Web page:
Halloween is a good time to discuss Social Security, because Halloween is the best metaphor for Social Security. I hear Republicans promise privatization and I hear Al Gore talk about a lockbox, and it drives me nuts because both are misrepresenting the system's purpose. You're not supposed to collect your money.
Halloween is cyclical charity. When I was a kid, I rang your doorbell on Halloween and you gave me candy. Tonight, your kids will ring my doorbell and I'll give them candy. In 10 years, my kids will ring somebody else's doorbell. And so it goes.
People grumble about Social Security "running out." That's not how it works. Your money doesn't go into an account somewhere, to be kept safe until you turn 65. That's what an IRA or a 401(k) or a plain old savings account is for. Social Security is just that — social. It means that, for society's good, your contribution will be distributed amongst society's members. And one day, somebody else's money will be distributed to you.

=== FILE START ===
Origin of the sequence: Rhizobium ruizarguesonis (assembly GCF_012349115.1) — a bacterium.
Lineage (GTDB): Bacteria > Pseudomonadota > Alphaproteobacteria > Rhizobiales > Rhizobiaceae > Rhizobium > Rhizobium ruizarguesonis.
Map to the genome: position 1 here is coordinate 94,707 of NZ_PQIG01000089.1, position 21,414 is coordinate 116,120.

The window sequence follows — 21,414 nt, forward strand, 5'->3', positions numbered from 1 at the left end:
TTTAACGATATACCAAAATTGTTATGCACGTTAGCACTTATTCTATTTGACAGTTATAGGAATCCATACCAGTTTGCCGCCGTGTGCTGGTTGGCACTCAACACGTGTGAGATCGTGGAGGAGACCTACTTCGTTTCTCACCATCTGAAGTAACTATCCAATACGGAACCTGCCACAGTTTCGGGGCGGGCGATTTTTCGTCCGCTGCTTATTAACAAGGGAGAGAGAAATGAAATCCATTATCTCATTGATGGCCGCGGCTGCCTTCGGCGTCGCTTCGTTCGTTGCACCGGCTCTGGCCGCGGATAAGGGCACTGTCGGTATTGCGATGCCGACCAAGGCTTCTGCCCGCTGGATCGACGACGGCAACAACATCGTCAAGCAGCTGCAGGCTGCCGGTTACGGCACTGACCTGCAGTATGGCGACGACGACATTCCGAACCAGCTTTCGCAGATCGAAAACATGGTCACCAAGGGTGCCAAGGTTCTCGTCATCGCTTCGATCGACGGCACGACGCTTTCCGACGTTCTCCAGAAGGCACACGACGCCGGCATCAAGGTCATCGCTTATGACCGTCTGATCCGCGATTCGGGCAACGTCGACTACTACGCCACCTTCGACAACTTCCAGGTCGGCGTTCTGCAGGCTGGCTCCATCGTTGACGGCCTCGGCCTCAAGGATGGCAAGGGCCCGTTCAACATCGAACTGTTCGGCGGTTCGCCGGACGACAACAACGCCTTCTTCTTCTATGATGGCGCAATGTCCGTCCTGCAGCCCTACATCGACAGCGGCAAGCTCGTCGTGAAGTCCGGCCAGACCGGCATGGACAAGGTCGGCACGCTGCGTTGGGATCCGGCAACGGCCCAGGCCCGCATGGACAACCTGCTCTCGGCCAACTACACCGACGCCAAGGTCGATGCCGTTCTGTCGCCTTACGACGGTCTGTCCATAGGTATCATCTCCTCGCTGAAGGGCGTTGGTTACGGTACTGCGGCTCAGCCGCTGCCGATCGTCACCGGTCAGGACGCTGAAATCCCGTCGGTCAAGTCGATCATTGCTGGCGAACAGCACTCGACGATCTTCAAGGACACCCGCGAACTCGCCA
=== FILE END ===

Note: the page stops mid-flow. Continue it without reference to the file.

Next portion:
You'll probably pay longer than you'll collect — just as you'll stop trick-or-treating when you turn 14, but you'll keep handing out candy forever. Maybe that's unfair, but it's not supposed to be fair: It's supposed to favor a specific portion of our population whom society has deemed worthy of special attention. Our goal isn't to be fair. Our goal is to be kind and to be just.
I wish Republicans would stop talking about privatization. No discussion of Social Security should include the phrase, "my money." Let's stop pretending that it isn't charity. The worst part of that charade is that it presumes there's something wrong with charity, or that charity shouldn't be a part of responsible government. Both are foolish — and complaining about what Social Security does with "my money" is every bit as small-minded as complaining about the inconvenience of buying candy for Halloween.